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Bob Dylan sells every song he’s ever written in reported quarter of a billion pounds deal

Dylan
(Image credit: Jeffrey R. Staab/CBS via Getty Images)

One of the most influential songs catalogues in the history of music has changed hands, with Bob Dylan selling his publishing rights to Universal Music Publishing Group. The New York Times estimates that the deal, which was negotiated with Dylan directly, could have cost UMPG in excess of $300 million (£225 million).

Though Dylan signed a publishing deal early in his career, in 1962, he later successfully regained ownership of the rights to the songs on his self-titled 1962 debut album. And while he is known to have struck further deals at various points in his career, crucially the Minnesota-born singer/songwriter kept control of the two key components of publishing: his lyrics and melodies. The new deal, which covers all Dylan’s songs from that acclaimed debut through to this year’s Rough And Rowdy Ways, over 600 in total, may be the biggest acquisition ever of a single act’s publishing rights.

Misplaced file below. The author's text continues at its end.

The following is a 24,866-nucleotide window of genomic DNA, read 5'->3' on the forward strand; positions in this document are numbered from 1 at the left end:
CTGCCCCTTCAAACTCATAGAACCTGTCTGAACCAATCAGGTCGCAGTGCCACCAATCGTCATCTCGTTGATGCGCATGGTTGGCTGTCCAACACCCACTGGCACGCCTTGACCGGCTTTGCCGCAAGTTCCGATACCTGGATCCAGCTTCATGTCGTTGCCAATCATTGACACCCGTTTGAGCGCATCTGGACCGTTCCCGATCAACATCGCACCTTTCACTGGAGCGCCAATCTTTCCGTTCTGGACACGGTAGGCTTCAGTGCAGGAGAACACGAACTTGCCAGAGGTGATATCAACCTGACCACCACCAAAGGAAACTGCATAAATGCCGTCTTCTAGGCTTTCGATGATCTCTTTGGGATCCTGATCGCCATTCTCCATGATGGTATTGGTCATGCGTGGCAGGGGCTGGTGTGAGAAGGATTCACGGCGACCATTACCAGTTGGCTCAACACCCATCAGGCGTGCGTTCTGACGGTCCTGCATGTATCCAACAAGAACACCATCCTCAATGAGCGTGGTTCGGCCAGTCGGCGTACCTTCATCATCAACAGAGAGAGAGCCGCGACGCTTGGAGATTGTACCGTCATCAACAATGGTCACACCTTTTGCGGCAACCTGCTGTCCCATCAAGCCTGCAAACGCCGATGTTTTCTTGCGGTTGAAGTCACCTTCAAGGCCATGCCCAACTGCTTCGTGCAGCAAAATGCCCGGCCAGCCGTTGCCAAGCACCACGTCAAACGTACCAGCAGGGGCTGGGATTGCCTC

“It’s no secret that the art of songwriting is the fundamental key to all great music, nor is it a secret that Bob is one of the very greatest practitioners of that art,” Universal Music Group CEO Lucian Grainge said in a statement.

UMPG’s CEO, Jody Gerson, added, “To represent the body of work of one of the greatest songwriters of all time — whose cultural importance can’t be overstated — is both a privilege and a responsibility.”

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